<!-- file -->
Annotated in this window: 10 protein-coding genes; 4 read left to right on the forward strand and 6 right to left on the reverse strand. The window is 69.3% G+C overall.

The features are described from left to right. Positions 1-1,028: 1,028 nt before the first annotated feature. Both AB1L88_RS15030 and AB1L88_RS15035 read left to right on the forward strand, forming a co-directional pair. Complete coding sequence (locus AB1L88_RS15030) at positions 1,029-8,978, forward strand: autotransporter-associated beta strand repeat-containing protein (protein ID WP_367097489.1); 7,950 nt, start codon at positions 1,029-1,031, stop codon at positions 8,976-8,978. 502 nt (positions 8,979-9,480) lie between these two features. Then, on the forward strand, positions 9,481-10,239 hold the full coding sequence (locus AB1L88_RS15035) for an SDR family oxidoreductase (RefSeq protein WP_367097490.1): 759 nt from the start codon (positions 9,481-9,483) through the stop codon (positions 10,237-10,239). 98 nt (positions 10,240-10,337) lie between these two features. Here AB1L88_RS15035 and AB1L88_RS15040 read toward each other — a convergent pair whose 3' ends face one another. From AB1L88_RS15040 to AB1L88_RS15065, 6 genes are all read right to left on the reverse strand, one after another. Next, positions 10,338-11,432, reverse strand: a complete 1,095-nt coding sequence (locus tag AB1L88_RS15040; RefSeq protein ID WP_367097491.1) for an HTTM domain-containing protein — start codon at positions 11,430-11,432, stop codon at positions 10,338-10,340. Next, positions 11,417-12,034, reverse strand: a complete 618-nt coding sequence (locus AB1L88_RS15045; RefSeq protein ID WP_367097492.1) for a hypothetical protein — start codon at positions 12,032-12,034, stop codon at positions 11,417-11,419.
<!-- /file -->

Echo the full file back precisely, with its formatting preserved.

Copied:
Annotated in this window: 10 protein-coding genes; 4 read left to right on the forward strand and 6 right to left on the reverse strand. The window is 69.3% G+C overall.

The features are described from left to right. Positions 1-1,028: 1,028 nt before the first annotated feature. Both AB1L88_RS15030 and AB1L88_RS15035 read left to right on the forward strand, forming a co-directional pair. Complete coding sequence (locus AB1L88_RS15030) at positions 1,029-8,978, forward strand: autotransporter-associated beta strand repeat-containing protein (protein ID WP_367097489.1); 7,950 nt, start codon at positions 1,029-1,031, stop codon at positions 8,976-8,978. 502 nt (positions 8,979-9,480) lie between these two features. Then, on the forward strand, positions 9,481-10,239 hold the full coding sequence (locus AB1L88_RS15035) for an SDR family oxidoreductase (RefSeq protein WP_367097490.1): 759 nt from the start codon (positions 9,481-9,483) through the stop codon (positions 10,237-10,239). 98 nt (positions 10,240-10,337) lie between these two features. Here AB1L88_RS15035 and AB1L88_RS15040 read toward each other — a convergent pair whose 3' ends face one another. From AB1L88_RS15040 to AB1L88_RS15065, 6 genes are all read right to left on the reverse strand, one after another. Next, positions 10,338-11,432, reverse strand: a complete 1,095-nt coding sequence (locus tag AB1L88_RS15040; RefSeq protein ID WP_367097491.1) for an HTTM domain-containing protein — start codon at positions 11,430-11,432, stop codon at positions 10,338-10,340. Next, positions 11,417-12,034, reverse strand: a complete 618-nt coding sequence (locus AB1L88_RS15045; RefSeq protein ID WP_367097492.1) for a hypothetical protein — start codon at positions 12,032-12,034, stop codon at positions 11,417-11,419.